Do You Really Need to Use Radiator Enamel to Paint a Radiator?


I’m not entirely sure how much difference using radiator enamel really makes, but energy prices seem high, and I don’t think they’re coming down anytime soon. So, I would suggest that if you desire a white gloss or satin finish, then the best paint for a radiator is radiator enamel.

However, if you want to paint your radiator the same colour as the wall, or you need it to match the woodwork in the room, then it might be worth deviating. After all, most Decorators do say that normal satinwood or gloss is fine.

I would suggest water-based is better, as it means your room won’t be filled with an unpleasant smell when you first put the heating on. Click here for information on the best satinwood paints.

Can you Paint a Radiator the Same Colour as the Wall?


The vast majority of radiators aren’t exactly decorative. You have radiators around your home because they’re an integral part of your heating system, but they can stand out a little bit.

One way around this is to paint your radiator the same colour as your walls. This essentially stops it from standing out and ruining your décor. It can be done without issue. You will need to use a durable emulsion for it to match your walls perfectly. That way you can use the same paint on your walls as you do the radiator.

You will also need to apply an adhesion primer to your radiator before you can paint it with your wall colour. This will stop your paint from peeling further down the line. My recommendation would be Bedec All Prime, simply because it contains rust inhibitors and is capable of blocking stains.

You’ll find it easy to apply, great opacity, and leaves no brush marks. The adhesion qualities of this paint are fantastic too! I trust this to stick hard and it will last.

Bedec All Prime Water-Based Primer and Undercoat

Once your adhesion primer is on, you’re free to paint the radiator with your durable emulsion to match the walls.


How to Paint a Radiator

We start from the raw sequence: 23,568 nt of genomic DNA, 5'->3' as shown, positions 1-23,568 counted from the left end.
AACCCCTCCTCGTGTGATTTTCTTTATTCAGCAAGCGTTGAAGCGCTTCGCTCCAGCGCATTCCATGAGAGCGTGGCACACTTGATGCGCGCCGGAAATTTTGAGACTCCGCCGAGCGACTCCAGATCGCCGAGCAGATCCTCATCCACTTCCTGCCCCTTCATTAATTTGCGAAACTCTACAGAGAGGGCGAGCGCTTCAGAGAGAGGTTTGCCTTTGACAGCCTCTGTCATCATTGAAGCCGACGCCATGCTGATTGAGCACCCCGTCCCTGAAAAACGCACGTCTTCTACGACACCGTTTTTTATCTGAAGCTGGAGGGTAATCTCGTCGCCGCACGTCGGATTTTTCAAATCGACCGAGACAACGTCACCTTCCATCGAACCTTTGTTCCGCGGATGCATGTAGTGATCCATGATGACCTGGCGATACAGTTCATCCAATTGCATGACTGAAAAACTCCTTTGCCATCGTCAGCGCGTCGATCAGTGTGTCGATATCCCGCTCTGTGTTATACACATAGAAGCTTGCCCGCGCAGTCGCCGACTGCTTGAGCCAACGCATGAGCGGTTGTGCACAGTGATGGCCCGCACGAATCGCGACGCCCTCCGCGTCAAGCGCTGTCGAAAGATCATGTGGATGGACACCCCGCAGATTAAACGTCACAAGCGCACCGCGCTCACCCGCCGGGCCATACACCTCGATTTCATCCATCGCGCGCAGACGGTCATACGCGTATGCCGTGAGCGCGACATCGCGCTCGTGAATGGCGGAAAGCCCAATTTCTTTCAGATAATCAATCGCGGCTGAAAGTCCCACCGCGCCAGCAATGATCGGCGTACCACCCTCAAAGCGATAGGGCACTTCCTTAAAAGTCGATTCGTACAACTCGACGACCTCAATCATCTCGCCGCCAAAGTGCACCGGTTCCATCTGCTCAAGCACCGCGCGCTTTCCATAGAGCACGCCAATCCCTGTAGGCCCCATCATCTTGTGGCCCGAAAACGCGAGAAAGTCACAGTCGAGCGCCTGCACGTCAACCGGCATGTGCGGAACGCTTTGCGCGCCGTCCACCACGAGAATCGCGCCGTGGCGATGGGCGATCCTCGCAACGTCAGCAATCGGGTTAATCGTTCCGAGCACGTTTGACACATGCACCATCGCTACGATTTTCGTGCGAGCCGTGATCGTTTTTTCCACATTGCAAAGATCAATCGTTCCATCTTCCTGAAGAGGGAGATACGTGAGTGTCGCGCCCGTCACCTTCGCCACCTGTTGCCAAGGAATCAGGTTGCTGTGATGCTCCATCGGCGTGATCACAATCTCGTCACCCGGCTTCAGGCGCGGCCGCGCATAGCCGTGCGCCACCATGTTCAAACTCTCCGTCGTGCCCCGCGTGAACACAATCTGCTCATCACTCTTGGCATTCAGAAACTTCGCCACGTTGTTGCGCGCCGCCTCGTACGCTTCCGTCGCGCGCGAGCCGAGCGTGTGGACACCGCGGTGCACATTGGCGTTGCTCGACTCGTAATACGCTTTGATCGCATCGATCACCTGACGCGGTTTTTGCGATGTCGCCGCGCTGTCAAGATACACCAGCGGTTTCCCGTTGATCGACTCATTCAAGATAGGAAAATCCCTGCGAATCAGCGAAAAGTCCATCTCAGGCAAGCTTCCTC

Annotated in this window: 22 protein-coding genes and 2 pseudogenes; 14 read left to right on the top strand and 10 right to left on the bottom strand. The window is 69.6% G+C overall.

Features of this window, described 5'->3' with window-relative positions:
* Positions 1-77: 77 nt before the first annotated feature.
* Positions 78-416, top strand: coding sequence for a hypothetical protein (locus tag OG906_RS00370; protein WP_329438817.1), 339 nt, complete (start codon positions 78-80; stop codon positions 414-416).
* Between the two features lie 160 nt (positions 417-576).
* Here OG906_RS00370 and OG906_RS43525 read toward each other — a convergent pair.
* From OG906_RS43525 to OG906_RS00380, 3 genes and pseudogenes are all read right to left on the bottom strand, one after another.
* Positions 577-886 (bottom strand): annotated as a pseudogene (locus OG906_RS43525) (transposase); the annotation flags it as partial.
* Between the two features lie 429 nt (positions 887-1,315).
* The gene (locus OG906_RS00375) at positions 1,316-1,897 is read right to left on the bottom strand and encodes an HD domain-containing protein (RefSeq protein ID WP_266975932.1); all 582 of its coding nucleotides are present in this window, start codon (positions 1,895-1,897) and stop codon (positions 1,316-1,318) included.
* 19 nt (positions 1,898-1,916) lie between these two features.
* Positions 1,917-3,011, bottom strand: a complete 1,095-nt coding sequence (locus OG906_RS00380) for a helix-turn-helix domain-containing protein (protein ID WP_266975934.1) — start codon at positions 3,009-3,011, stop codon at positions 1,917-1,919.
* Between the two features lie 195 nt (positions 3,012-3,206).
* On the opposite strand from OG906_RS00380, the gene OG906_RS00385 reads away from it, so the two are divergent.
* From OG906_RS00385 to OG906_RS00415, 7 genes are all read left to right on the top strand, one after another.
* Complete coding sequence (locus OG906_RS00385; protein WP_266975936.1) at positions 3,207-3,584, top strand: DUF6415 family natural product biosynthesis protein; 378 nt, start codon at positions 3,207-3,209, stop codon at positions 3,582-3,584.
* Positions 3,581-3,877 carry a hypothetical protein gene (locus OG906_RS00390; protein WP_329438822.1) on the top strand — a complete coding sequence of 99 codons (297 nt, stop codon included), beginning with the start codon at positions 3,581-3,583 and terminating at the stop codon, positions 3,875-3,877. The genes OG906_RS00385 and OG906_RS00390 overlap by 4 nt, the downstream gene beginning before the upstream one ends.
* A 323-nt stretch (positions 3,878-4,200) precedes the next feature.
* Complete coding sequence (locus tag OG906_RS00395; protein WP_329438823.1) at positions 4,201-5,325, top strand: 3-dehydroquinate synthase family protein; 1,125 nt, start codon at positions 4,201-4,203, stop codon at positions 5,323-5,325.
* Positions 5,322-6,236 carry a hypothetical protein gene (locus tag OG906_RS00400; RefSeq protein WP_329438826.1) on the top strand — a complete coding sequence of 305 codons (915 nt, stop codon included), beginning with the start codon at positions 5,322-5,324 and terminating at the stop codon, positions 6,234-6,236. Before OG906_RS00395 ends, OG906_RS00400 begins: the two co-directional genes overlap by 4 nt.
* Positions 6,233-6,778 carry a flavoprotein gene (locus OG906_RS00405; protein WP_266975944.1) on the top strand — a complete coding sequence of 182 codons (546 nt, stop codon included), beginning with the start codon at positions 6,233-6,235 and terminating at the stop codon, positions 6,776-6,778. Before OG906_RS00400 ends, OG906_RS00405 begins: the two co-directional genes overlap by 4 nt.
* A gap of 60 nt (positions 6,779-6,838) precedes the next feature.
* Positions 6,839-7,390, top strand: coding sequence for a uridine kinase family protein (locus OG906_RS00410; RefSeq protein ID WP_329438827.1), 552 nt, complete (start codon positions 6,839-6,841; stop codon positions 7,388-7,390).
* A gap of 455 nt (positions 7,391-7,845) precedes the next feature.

Let’s finally talk about how to paint a radiator. If your radiator is in good nick, it’s rather easy. Turn it off, give it a wipe down, then give it a ‘key’. This basically means you rub it with light sandpaper, and then dust it off.

If you’re using enamel, you’re good to apply two coats and the job is done. Same if you’re applying a ‘self-undercoating’ oil-based finish like satinwood. Just give it two coats and it should look mint. If you’re using a water-based finish, I’d suggest applying a coat of Bedec All Prime first.

Radiator painted with enamel and looking brand-new.

How to Paint a Radiator Pipes


Radiator pipes are easy to paint. Your first coat of paint needs to be oil-based. Otherwise, the copper will oxidise, and your paint will turn green. I use an oil-based undercoat or Zinsser Cover Stain. This acts as a barrier coat, then you’re free to apply any topcoat you like.

One great tip for decorating radiator pipes is pipe covers. These are thin pieces of plastic that you cut to length and wrap around the pipe. They look great and are easier than painting. Click here to see online prices.


Final Thoughts


I hope that’s helped. I’ve explained all there is to know about how to paint a radiator and the best paint to use on a radiator.

There’s no great tip to applying the paint. Just do your prep, remove any dust, then start on one side, and work your way along.

Updated May 16, 2024 | Posted Jan 10, 2024 | 0 comments

About the Author

About the Author

Mike Cupit has been in the decorating industry since 2002 and has mostly worked as a Trade Decorator in the domestic sector (peoples’ homes). Self-proclaimed “product geek”, Mike has a passion for paint and decorating tools. Mike now spends most of his time testing paint products and tools, comparing them to similar products on the market, and blogging about the industry in general.